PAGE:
Where this comes back to security is simply this – the things that are in the best interests of corporations are usually NOT in the long-term best interests of the nation-state where you reside. The age old battle of feudalism versus democracy that gave us the Magna Carta continues today on the Internet and in government. Your online privacy is compromised by feudal corporations bribing national democratic governments to allow them to contract out the monitoring of your communications. Your economy is compromised by feudal corporations bribing legislators to overturn conflict of interest barriers between banking and investment. Your safety is threatened by the erosion of food production regulations and enforcement. And when corporations eradicate the line between commercial press and editorial journalism, it makes it next to impossible to obtain information about what is actually happening in the world in order to make informed decisions.

Feudal corporations systematically undermine the Rule of Law in traditional democratic nation states. Without the Rule of Law there IS no security.

Brandon June 13, 2013 12:47 PM

Bruce: Amazon has also erased books from Kindles, without user permission or input. The time that comes to mind is when some 3rd party sold a book to which they didn’t own the copyright, so all copies of that book sold by that party were erased from the customers’ Kindles. They received a refund, but they still lost the book they purchased. Wouldn’t happen in the physical space.

The book? 1984.

Amazon may or may not have changed their policies in the intervening years, but the fact that they can, and that the user has no control, is worrisome.

Todd Inskeep June 13, 2013 12:51 PM

The feudalism extends further, as large enterprises outsource more of their fundamental IT services, the very large IT services companies offer less and less insight into how they actually manage services for their clients. Reporting, detailed security requirements, processes and procedures, monitoring, patching, and more all become part of this is the way we do it at “LargeOutSourcedIT” and enterprises lose visibility into their security risk. negotiating a 10-, 100-, or billion dollar outsourcing contract puts security in a very small piece, and the outsourcers easily deflect security requirements and reporting with the hard work they are doing to just make your systems work and deliver.

The result is that enterprises are large merchants in your feudal security model, moving amongst the lands of the feudal lords. The merchants pay taxes for services not delivered (keeping the roads safe from bandits) but have limited influence on those lords. Their taxes do let them talk to a service rep, something we peasants can rarely do…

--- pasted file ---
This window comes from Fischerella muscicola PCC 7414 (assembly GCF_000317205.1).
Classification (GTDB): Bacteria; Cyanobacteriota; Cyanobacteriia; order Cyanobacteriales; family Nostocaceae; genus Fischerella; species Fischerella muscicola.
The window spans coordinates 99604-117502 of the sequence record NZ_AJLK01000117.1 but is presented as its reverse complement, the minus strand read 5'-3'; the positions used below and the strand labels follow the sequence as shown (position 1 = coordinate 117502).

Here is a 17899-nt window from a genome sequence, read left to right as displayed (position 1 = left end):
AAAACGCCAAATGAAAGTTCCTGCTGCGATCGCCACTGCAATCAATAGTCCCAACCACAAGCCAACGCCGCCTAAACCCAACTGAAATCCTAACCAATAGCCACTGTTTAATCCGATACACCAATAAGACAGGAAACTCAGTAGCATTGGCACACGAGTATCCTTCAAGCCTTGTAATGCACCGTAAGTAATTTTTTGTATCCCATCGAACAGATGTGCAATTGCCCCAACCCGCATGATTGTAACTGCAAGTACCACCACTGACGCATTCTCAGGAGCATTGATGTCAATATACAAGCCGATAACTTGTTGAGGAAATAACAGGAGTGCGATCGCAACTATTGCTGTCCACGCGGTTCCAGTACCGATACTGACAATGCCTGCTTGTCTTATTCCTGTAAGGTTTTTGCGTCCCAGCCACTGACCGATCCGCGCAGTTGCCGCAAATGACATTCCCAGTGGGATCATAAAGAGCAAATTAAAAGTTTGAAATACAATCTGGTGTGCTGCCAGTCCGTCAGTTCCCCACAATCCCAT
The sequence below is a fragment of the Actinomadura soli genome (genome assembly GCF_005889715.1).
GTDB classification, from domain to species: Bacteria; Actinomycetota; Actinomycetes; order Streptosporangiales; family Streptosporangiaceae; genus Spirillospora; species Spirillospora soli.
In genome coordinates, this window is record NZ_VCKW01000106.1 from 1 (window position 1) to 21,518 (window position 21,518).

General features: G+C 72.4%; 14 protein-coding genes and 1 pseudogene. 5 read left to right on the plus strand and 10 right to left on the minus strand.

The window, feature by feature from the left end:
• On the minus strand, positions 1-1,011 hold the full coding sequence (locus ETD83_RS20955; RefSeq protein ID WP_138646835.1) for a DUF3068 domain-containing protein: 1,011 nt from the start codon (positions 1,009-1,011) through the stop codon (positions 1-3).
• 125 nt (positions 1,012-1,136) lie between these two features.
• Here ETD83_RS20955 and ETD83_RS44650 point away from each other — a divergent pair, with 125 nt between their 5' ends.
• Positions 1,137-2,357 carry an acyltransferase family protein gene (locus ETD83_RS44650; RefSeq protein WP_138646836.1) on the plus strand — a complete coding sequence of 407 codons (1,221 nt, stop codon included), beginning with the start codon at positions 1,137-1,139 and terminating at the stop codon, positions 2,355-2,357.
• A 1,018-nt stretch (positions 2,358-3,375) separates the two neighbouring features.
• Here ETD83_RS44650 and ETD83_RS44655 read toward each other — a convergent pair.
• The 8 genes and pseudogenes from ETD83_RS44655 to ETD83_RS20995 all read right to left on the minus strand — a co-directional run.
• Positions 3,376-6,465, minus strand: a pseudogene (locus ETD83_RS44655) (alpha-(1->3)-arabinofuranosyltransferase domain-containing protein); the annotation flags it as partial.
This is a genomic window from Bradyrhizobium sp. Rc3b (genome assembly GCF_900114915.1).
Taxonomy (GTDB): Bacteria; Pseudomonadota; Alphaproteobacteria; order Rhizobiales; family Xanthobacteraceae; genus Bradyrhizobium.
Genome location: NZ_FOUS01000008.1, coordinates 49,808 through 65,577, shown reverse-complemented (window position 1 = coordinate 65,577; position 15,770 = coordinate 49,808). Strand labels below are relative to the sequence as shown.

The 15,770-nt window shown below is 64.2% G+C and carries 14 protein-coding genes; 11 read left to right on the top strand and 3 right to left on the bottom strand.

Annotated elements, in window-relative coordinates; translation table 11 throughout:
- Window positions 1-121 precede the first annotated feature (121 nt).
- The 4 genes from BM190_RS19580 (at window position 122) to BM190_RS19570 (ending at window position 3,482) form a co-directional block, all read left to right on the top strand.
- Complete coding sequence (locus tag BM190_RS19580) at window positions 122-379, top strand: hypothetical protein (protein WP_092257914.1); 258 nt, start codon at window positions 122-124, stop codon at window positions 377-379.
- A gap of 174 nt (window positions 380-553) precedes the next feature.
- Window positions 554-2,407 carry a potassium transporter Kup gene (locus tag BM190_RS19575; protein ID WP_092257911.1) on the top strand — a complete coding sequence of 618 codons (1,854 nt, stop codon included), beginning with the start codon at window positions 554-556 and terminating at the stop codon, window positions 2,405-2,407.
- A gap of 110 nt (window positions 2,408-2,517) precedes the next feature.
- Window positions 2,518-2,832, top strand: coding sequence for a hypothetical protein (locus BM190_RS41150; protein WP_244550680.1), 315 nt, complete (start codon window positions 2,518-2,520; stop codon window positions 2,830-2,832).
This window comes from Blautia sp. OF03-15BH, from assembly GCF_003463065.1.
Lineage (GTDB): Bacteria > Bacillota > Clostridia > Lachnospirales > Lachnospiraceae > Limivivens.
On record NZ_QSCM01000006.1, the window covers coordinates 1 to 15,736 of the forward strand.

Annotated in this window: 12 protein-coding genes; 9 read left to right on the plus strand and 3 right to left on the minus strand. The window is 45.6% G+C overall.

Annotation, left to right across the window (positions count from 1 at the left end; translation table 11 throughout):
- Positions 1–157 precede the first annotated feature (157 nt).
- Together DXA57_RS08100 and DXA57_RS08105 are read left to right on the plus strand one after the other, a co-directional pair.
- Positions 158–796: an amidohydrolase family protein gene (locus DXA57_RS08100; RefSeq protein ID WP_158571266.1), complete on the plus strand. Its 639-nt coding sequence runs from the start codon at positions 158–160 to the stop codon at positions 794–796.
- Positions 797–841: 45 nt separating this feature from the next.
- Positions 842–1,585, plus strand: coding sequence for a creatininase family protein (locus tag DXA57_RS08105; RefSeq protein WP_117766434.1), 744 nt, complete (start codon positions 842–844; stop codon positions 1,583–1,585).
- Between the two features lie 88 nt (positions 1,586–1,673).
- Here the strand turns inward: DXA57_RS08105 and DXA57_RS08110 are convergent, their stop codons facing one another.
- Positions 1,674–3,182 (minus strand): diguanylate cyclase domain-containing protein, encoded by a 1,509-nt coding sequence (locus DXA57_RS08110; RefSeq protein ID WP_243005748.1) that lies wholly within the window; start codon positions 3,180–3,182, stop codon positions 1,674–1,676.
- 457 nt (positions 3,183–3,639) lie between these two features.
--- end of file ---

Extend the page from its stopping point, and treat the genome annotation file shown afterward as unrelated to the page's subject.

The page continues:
Gregory Lemieux June 13, 2013 1:11 PM

In what way could an internet commons be established and defended? This relates to a previous comment I made in a separate post, that if you have a commons, can sousveillance techniques be applied to engender trust and security in some measure.

Dinosaur June 13, 2013 1:49 PM

Nations were a suitable for of governament when large armies and solid borders was enough.
Now corporations, IT companies and zealots of all kind can stole your money, your data, your freedom, your life without breaking more and more soft and complacent laws and without any supporting Nations be forced to declare a state of war against any other nation.
As social subject, nations are becoming more and more irrelevan every day, as are developed threats meant to dodge the essence of nation itself, call it terrorism, big data or international finance.
Obviosly, as a system of powers decay, other rises, IT walled garden feudal system is just one.

Curt June 13, 2013 2:34 PM

It would seem that there’s no way the big corporations or the government can be forced to stop spying on people. What if everyone (or at least a large chunk of the population) had an app that at random times performed Google searches on random topics and selected random URLs in the response. User data collected by the network eavesdroppers would be useless. Wouldn’t this result in destroying the industrial and government bureaucracies that feed on using personal data for their own ends? The industry and government have got to fear an app like this where users take over their own destinies. Has someone already developed such an app?

Robegi June 13, 2013 2:52 PM

I agree with almost everything, except:

“Normally we expect the products and services we buy to be safe and secure, but in IT we tolerated lousy products and supported an enormous aftermarket for security.”

We are not tolerating anything in IT that we don’t in the rest of our lives.

What physical thing do you have thats safe and secure? Does anyone really think they have a car that cannot easily be stolen or a house that cannot be easily broken into?

Peter A. June 13, 2013 3:40 PM

There is a way to live in that realm (still). So far, the roads, waterways and seas connecting the various kingdoms and principalities are many, and those who tend these ways are mostly indifferent to what the horsecarts or vessels carry, as long as they toil along and pay the tolls.